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The Warsaw Voice » Politics » August 2, 2010
Politics & Society
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Promoting Our Values, Dealing With Threats Together
August 2, 2010   
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Prof. Jerzy Buzek, president of the European Parliament, talks to Andrzej Jonas.

The European Union is largely about solving problems. What problems are the most important to the bloc today?
The European Union was founded to prevent wars. We tend to forget this, but when European integration was beginning this was the most important issue. The European Coal and Steel Community was meant to prevent any future situation in which European countries might start excessively and uncontrollably arming themselves.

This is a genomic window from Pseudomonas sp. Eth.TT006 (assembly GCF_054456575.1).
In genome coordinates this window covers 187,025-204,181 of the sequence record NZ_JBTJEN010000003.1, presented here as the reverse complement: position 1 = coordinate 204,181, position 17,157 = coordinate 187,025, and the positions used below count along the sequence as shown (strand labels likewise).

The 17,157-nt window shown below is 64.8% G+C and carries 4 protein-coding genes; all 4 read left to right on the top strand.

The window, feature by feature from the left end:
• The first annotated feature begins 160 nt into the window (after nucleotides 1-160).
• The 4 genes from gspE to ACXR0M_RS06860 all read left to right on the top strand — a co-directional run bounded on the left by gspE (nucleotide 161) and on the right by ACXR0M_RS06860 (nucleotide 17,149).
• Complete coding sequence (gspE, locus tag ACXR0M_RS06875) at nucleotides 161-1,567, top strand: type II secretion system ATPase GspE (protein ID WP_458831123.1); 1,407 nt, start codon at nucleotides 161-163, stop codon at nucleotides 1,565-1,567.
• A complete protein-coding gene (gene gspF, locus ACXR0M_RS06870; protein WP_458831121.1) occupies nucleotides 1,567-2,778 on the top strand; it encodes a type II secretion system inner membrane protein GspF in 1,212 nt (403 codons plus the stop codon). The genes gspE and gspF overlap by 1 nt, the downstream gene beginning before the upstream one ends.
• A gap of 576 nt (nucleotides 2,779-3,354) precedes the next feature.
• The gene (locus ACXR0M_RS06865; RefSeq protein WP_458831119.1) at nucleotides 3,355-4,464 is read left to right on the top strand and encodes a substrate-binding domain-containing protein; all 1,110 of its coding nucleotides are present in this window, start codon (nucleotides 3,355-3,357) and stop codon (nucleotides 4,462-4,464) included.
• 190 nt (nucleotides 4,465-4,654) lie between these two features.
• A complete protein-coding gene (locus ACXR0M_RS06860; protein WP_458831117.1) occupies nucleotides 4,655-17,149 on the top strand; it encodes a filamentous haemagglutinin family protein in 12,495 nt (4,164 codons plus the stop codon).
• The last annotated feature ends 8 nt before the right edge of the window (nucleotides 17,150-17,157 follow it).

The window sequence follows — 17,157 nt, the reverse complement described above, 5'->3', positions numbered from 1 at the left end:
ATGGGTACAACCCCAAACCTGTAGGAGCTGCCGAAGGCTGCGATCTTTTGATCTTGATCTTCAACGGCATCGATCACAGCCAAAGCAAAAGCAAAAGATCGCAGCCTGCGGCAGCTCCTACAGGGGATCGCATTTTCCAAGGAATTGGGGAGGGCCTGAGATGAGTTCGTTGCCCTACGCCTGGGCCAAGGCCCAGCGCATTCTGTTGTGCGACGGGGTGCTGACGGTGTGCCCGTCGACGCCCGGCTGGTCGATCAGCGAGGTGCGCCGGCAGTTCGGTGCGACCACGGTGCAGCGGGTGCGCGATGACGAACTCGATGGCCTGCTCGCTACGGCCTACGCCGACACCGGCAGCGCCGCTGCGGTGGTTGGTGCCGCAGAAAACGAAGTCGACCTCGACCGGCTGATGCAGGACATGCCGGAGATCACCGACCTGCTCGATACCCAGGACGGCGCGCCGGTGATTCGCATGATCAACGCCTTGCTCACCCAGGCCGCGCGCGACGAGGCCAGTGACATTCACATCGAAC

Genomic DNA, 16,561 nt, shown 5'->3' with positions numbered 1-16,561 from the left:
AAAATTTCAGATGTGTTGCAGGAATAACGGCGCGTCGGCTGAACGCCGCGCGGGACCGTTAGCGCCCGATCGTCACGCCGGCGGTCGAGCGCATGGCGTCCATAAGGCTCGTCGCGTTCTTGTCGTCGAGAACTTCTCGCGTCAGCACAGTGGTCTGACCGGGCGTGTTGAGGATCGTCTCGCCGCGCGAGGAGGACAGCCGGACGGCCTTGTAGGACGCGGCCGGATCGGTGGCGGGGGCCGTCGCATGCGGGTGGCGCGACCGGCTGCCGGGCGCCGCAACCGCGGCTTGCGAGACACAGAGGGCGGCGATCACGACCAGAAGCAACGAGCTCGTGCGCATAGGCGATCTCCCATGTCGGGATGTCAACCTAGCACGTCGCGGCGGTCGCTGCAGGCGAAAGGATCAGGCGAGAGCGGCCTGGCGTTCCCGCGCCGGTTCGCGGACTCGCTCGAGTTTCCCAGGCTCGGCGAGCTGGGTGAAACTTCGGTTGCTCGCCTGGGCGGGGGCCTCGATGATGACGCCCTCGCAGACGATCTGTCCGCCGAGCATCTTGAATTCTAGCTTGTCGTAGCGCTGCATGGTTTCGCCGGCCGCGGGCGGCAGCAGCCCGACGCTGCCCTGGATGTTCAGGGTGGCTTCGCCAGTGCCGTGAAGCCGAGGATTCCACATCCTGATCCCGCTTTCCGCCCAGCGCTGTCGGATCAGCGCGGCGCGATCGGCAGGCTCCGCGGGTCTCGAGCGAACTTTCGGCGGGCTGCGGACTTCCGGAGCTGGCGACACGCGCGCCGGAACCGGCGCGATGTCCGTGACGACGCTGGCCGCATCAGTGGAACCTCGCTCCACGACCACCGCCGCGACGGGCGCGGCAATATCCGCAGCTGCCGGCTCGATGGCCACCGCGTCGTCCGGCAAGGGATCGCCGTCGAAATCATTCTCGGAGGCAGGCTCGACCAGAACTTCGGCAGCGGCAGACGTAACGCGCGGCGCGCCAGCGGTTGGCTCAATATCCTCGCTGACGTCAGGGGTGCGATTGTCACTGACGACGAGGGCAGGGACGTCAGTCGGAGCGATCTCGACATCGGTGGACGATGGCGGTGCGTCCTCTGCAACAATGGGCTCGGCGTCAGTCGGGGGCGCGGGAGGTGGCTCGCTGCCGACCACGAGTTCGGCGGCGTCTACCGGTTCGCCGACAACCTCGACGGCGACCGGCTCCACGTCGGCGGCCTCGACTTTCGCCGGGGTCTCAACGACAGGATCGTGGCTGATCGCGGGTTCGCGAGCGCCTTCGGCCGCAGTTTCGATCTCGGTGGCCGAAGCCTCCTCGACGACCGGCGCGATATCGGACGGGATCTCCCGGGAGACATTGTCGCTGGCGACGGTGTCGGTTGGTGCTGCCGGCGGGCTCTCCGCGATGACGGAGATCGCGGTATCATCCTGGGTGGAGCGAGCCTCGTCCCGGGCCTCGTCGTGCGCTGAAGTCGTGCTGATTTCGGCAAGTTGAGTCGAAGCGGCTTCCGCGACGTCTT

The aim being to solve problems at negotiating tables and not on the battlefield?
Yes, precisely. Of course, today the EU’s problems center on completely different matters, many of them located outside the EU itself. The global crisis is an external occurrence, just like climate change, the need for energy security, terrorism, piracy at sea, nuclear threats or money laundering.